The historic LiveAid concert performance by Queen is a highlight of ‘Bohemian Rhapsody.’
Bryan Singer’s powerful biopic ‘Bohemian Rhapsody’ is killer, queen. Plus, the remake of ‘Suspiria’
ARNOLD WAYNE JONES | Executive Editor
The cliché about nerds and misfits is that they retreat into insular worlds like comic books and magic acts, maybe into alternative music scenes, where they establish their own culture of acceptance. Sometimes they meet with success, even stardom. But Freddie Mercury — born Farrokh Bulsara to Zoroastrian parents of Parsi descent — turned his otherness into one of the greatest rock acts of all time. And he may have fooled everyone at the time about what he was really doing.
Mercury may have been the first great example of hiding in plain sight. With his bandmates Brian May, Roger Taylor and John Deacon, he gave his band the name Queen, projected raw sexuality into arenas (not clubs) and even popularized gay leather culture without officially coming out of the closet until the day before his death, in 1991, from complications from AIDS at age 45. (In later concerts, he was a walking Tom of Finland poster; the Village People wish they had his balls.)
Bohemian Rhapsody, the much-anticipated big-budget biopic of Queen (but mostly of Mercury), tracks the creation of not just a collection of musicians but of a style of rock that had not been seen before. Queen as a group lasted barely 15 years in its original formation, but it transformed the landscape of pop culture.
This is not unfamiliar territory to the director, Bryan Singer, whose X-Men movies brim with suggested queer content (mutants as outsiders vilified for having different natures). Here, he gets to be more explicit, and do so in the context of an historic figure who really did revolutionize identity. How was Mercury able to get not just eccentrics and geeks but truck-driving heteros to sing along to his operatic, gender-bending imaginings? By being true to his clear vision.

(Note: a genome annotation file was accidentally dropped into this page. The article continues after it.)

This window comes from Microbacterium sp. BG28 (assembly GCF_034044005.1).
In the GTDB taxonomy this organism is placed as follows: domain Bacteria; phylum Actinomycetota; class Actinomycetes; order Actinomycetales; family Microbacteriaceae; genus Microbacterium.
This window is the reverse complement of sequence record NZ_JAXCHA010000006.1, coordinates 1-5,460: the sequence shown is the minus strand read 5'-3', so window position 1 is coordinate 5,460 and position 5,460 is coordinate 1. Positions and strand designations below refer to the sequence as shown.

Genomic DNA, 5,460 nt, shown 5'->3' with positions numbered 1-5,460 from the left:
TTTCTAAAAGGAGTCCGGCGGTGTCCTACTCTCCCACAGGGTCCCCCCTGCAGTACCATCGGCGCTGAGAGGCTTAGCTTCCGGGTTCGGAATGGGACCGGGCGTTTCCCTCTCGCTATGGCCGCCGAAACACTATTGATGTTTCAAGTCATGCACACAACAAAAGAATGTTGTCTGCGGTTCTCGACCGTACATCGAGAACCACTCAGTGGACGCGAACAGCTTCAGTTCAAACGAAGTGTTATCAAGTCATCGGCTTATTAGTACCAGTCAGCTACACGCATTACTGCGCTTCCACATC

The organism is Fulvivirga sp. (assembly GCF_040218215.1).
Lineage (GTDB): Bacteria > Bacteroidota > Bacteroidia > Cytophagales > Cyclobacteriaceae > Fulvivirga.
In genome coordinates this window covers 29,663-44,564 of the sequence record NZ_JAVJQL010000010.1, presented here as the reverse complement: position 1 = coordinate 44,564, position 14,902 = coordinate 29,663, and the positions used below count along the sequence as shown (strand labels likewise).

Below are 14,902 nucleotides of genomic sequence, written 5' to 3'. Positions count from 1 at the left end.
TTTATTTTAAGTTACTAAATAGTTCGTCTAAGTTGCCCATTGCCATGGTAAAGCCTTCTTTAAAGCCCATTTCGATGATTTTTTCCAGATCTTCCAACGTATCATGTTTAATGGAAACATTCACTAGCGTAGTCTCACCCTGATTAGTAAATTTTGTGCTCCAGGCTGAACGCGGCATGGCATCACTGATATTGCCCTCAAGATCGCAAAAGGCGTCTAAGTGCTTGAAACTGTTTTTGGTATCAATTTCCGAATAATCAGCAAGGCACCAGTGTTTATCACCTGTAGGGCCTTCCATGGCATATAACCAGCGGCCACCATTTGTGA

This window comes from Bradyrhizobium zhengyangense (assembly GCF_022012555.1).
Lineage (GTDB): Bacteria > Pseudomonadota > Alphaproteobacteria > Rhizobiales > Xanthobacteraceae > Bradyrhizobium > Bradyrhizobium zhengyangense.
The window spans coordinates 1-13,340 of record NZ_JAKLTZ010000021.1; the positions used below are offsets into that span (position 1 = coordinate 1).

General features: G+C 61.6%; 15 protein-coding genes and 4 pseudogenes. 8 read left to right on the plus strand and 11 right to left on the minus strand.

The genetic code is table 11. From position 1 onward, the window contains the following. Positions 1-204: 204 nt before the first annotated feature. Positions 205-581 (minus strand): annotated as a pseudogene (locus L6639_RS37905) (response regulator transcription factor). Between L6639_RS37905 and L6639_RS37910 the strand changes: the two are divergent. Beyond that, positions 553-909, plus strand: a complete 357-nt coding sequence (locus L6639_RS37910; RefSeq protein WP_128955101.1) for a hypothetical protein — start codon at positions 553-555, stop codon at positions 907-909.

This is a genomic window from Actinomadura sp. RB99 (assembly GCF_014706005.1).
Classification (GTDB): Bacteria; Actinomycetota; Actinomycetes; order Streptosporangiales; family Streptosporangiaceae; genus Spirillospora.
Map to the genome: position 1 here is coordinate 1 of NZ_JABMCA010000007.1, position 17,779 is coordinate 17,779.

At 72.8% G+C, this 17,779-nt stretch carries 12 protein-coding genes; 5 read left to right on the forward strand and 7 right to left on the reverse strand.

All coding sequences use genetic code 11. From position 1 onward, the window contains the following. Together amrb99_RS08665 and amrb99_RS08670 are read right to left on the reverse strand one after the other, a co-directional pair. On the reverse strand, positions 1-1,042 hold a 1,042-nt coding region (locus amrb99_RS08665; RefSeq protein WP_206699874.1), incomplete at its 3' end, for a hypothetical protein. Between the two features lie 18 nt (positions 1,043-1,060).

It wasn’t easy, and a lot of Bohemian Rhapsody trods the familiar ground of artistic temperament, band in-fighting, drug abuse, self-destruction and eventual redemption. That comes with the territory. But Singer tells it with a compelling through-line that makes you care about how they did what they did. (One of the great touches: After the band finally releases the single “Bohemian Rhapsody,” Singer follows it with a montage of reviews… all trashing the song as nonsense. He lets history speak for itself, and gets a dig in to critics at the same time.)
Every element of the film comes together, from the costumes to the soundtrack to the makeup, but even under the big teeth, Rami Malek’s Mercury is a masterstroke of uncanny characterization. He doesn’t just look like Freddie, he seems to channel him (even though most of his singing was dubbed). During the climactic finale — the famed concert at LiveAid, which Singer virtually reproduces in its entirety — we see the band come together and go all out. It’s like being there, only made more powerful by all the backstory we know about Freddie’s life until then, but also after. Bohemian Rhapsody is a moving document not just of a man, but of an era haunted by AIDS.
Slashdance: The unsettling, crunchy horror of Suspiria
Remakes are tricky things. Sometimes, recycling plots and characters for a new generation, or with new technology, makes perfect sense… at least when done well (see the recent A Star Is Born); sometimes, you just scratch your head and wonder, “What were they thinking?” (Gus Van Sant’s shot-for-shot remake of Psycho jumps to mind). I went into Suspiria open-minded but at least with the lingering feeling that the latter might be the case.